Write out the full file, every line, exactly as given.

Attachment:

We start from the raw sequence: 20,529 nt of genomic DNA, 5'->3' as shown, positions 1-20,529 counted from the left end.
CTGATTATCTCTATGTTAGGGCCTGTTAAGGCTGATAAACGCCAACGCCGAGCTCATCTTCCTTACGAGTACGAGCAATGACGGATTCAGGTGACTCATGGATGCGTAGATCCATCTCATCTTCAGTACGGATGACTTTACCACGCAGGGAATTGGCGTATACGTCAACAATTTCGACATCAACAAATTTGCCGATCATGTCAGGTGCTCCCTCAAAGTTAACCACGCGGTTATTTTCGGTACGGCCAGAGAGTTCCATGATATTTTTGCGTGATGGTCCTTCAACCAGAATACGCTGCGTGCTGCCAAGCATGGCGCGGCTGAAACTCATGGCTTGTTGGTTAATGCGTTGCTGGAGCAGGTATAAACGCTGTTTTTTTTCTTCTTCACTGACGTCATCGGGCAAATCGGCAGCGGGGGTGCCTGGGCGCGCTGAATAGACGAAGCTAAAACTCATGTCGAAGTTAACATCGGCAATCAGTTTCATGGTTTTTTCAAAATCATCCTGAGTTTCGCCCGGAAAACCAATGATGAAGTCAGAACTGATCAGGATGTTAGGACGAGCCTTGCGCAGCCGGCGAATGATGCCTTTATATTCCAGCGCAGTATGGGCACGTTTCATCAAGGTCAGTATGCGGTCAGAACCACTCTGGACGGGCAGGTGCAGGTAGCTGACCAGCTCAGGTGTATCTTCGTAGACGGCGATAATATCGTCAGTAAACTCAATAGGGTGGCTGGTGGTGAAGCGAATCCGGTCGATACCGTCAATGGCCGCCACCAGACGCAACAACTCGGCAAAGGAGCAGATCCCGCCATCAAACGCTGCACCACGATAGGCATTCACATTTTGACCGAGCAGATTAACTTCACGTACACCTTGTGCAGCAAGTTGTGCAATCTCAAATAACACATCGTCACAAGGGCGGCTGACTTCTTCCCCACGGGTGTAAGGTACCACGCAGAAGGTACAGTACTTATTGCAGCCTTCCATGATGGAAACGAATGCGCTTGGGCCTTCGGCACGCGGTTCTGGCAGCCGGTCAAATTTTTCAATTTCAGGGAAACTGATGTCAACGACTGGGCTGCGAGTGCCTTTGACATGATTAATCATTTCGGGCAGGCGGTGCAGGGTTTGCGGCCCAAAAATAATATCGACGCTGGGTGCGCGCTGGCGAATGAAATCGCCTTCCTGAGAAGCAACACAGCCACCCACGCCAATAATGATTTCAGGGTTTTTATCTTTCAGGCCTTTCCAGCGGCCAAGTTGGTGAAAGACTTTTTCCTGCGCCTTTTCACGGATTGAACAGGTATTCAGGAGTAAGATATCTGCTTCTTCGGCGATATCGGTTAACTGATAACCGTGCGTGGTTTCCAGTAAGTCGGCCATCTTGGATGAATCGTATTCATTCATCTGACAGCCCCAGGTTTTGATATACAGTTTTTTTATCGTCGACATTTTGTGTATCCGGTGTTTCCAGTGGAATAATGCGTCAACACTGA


We start from the raw sequence: 20,529 nt of genomic DNA, 5'->3' as shown, positions 1-20,529 counted from the left end.
CTGATTATCTCTATGTTAGGGCCTGTTAAGGCTGATAAACGCCAACGCCGAGCTCATCTTCCTTACGAGTACGAGCAATGACGGATTCAGGTGACTCATGGATGCGTAGATCCATCTCATCTTCAGTACGGATGACTTTACCACGCAGGGAATTGGCGTATACGTCAACAATTTCGACATCAACAAATTTGCCGATCATGTCAGGTGCTCCCTCAAAGTTAACCACGCGGTTATTTTCGGTACGGCCAGAGAGTTCCATGATATTTTTGCGTGATGGTCCTTCAACCAGAATACGCTGCGTGCTGCCAAGCATGGCGCGGCTGAAACTCATGGCTTGTTGGTTAATGCGTTGCTGGAGCAGGTATAAACGCTGTTTTTTTTCTTCTTCACTGACGTCATCGGGCAAATCGGCAGCGGGGGTGCCTGGGCGCGCTGAATAGACGAAGCTAAAACTCATGTCGAAGTTAACATCGGCAATCAGTTTCATGGTTTTTTCAAAATCATCCTGAGTTTCGCCCGGAAAACCAATGATGAAGTCAGAACTGATCAGGATGTTAGGACGAGCCTTGCGCAGCCGGCGAATGATGCCTTTATATTCCAGCGCAGTATGGGCACGTTTCATCAAGGTCAGTATGCGGTCAGAACCACTCTGGACGGGCAGGTGCAGGTAGCTGACCAGCTCAGGTGTATCTTCGTAGACGGCGATAATATCGTCAGTAAACTCAATAGGGTGGCTGGTGGTGAAGCGAATCCGGTCGATACCGTCAATGGCCGCCACCAGACGCAACAACTCGGCAAAGGAGCAGATCCCGCCATCAAACGCTGCACCACGATAGGCATTCACATTTTGACCGAGCAGATTAACTTCACGTACACCTTGTGCAGCAAGTTGTGCAATCTCAAATAACACATCGTCACAAGGGCGGCTGACTTCTTCCCCACGGGTGTAAGGTACCACGCAGAAGGTACAGTACTTATTGCAGCCTTCCATGATGGAAACGAATGCGCTTGGGCCTTCGGCACGCGGTTCTGGCAGCCGGTCAAATTTTTCAATTTCAGGGAAACTGATGTCAACGACTGGGCTGCGAGTGCCTTTGACATGATTAATCATTTCGGGCAGGCGGTGCAGGGTTTGCGGCCCAAAAATAATATCGACGCTGGGTGCGCGCTGGCGAATGAAATCGCCTTCCTGAGAAGCAACACAGCCACCCACGCCAATAATGATTTCAGGGTTTTTATCTTTCAGGCCTTTCCAGCGGCCAAGTTGGTGAAAGACTTTTTCCTGCGCCTTTTCACGGATTGAACAGGTATTCAGGAGTAAGATATCTGCTTCTTCGGCGATATCGGTTAACTGATAACCGTGCGTGGTTTCCAGTAAGTCGGCCATCTTGGATGAATCGTATTCATTCATCTGACAGCCCCAGGTTTTGATATACAGTTTTTTTATCGTCGACATTTTGTGTATCCGGTGTTTCCAGTGGAATAATGCGTCAACACTGA